Most people think Feminists hate men, right? Well we hope that after reading this, you will understand why we are feminists. Our names are Namaggwa Joan (19) and Nassanga Clare (21) and we come from Uganda, We started our activism against women violence in September 2020 after witnessing our relative go through one of the most painful experience in her life. She was physically beaten by her own husband. We thought it was the first time that she had been down this road, but it was not. We got to learn that this was a routine in her home, a place where she is supposed to find peace and joy .This unfolded us to the violence that a large number of women face in society. An injustice taken to be the ‘new normal’. And if she was going through this, we wondered how many women out there in Africa, and the rest of the world were subjected to such violence at the hands of men. In many countries, women’s rights are violated. This must change and the change must start now.
The World Bank defined violence against women as a global pandemic 1 in 3 women experience in their lifetime. That means for every daughter, mother, niece, sister, the odds are not in their favor. This violence against women ranges from physical domestic violence, girl child marriage, child prostitution, sexual harassment to flogging and sexual slavery. It is estimated that 35 per cent of women worldwide have experienced either physical and/or sexual intimate partner violence or sexual violence by a non-partner (not including sexual harassment) at some point in their lives. ( https://www.unwomen.org/en/what-we-do/ending-violence-against-women/facts-and-figures
Countries with the highest level of violence towards women have something in common. They have a low rate of women education. Women are not educated as much as the men. This means they depend heavily on the men for their financial needs due to the inability to get a reliable source of income to meet their needs and individually provide for their families. This alongside the patriarchy and cultural norms where the man is seen as the predominant figure in the households giving him express “authority’’ over the women. Early child marriages where the girl child is married off before age by her own family owing to the fact that it is stricken by poverty. The girl child is perceived as a treasure through which they will earn bride price. This leaves her with no say in her supposedly new marriage and at the mercy of the man. All these elements provide a gap for injustices to the women and the denial of their rights.
All women and girls who have faced brutality because of their gender are left with deep psychological wounds. They have higher rates of depression. The female rape victims have low self-esteem knowing that they have no right to defend themselves and fight for their rights because society has made that clear to them. In the long run, such women end up committing suicide because they see no other way out of such a predicament but to take their own life. The few women who have got the strength to escape from their home prisons with their children are rendered homeless and are subjected to hunger. They have no resources to buy a home or food for their children. They are unable to support themselves because they depended heavily on their spouses for all their needs. The children who grow up witnessing violence towards their mothers are reported to have poor social functioning skills and social isolation. This affects their ability to perform highly in school.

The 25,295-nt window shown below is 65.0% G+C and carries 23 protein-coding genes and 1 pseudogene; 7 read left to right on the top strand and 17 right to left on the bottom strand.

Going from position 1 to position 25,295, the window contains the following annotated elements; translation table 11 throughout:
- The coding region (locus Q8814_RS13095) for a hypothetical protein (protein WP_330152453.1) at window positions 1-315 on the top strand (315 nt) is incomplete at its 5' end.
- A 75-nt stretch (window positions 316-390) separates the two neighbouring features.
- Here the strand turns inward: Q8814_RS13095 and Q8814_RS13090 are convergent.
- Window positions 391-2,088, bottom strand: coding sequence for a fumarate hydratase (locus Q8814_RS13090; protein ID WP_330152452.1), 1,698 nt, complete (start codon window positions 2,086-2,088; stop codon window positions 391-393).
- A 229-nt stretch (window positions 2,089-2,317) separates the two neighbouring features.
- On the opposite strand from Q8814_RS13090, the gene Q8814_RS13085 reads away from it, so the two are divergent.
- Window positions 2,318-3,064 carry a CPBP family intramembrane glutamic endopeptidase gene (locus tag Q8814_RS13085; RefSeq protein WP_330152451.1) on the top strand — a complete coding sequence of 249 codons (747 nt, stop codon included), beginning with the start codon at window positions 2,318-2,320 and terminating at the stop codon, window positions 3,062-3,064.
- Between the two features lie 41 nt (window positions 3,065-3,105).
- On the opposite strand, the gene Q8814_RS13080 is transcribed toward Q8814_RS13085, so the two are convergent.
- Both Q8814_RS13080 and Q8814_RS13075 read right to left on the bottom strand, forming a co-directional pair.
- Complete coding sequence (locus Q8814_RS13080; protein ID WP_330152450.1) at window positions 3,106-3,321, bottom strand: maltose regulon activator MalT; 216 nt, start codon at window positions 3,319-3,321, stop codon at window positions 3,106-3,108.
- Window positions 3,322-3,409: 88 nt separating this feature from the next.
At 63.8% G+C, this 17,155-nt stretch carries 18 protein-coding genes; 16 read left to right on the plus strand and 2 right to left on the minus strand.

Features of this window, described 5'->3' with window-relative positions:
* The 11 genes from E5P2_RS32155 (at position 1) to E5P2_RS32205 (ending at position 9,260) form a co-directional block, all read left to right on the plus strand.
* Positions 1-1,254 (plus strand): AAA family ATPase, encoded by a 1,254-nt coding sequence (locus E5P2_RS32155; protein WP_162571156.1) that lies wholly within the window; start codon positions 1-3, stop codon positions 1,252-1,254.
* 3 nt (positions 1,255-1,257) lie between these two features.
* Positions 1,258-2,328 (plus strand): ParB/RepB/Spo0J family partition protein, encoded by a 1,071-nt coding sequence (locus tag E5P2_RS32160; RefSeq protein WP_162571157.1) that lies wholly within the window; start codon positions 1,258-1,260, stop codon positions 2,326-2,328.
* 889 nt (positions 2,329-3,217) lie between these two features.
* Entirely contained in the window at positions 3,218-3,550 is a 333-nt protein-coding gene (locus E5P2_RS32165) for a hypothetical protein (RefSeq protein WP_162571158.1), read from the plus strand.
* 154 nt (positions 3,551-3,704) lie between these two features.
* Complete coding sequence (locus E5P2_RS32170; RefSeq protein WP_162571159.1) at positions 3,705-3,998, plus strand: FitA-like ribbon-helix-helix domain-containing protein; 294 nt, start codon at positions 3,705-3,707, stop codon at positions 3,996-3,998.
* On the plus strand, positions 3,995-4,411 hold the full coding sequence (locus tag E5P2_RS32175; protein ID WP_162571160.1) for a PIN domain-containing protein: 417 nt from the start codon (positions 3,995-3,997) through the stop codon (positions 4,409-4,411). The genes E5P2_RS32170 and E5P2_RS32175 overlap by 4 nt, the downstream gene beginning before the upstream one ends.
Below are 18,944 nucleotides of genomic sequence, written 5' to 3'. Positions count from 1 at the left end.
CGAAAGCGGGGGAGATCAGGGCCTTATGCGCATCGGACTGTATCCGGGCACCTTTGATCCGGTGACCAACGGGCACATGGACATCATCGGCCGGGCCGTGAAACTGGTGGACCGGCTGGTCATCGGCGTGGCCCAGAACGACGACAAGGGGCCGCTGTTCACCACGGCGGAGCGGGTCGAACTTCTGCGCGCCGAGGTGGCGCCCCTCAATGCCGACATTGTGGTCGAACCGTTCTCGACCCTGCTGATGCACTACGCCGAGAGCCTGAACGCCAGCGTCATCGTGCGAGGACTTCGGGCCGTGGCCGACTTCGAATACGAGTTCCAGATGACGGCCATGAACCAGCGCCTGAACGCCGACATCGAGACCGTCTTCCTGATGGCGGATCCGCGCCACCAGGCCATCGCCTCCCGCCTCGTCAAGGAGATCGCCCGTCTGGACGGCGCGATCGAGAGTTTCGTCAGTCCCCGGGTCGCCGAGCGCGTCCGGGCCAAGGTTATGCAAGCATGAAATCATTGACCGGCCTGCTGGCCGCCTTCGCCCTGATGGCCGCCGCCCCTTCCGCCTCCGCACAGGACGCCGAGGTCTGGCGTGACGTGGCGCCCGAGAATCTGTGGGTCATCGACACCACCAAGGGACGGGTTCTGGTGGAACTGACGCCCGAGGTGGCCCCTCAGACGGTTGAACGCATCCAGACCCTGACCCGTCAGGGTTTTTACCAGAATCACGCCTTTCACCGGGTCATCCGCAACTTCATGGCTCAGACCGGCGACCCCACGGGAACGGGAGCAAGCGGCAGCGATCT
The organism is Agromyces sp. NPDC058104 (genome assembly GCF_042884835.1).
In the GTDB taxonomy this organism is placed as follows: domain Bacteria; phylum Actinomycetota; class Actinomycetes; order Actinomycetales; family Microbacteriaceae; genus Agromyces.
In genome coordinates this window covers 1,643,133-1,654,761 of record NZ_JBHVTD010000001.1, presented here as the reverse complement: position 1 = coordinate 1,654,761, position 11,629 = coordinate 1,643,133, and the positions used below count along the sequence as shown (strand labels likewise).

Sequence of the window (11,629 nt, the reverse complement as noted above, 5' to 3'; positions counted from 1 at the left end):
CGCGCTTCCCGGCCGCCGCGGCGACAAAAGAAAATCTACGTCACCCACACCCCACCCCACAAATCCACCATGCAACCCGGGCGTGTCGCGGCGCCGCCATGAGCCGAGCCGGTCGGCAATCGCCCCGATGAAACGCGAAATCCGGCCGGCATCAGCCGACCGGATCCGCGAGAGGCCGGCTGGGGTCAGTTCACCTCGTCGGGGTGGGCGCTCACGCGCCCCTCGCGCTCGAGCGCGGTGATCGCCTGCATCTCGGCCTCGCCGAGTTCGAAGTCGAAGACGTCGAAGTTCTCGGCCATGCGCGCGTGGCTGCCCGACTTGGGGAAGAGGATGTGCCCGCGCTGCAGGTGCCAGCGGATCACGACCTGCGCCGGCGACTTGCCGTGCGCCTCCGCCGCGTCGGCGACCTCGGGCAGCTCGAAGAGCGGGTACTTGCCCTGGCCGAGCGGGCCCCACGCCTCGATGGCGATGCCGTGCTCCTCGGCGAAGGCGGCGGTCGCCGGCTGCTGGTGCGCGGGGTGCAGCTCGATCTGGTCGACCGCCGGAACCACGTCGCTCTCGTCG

We will continue to strike as a way to create awareness for all the women out there, t
o encourage them and tell them that they have rights and to fight for them, to stand up against the violence towards women. Our societal systems have to be corrected. We need to see women education promoted and funded. Through education, women independence is able to be achieved. The laws against women violence are weak and poorly implemented. They have to be made practical in accordance to the relevant countries and encourage women to report such cases to the authorities with the hope that justice will be served. We need to set up systems that encourage girls and women to speak up, systems that are able to track violence from school and home as well. Human rights are women’s rights and Women’s rights are Human rights. .
TWITTER - @joanandclare1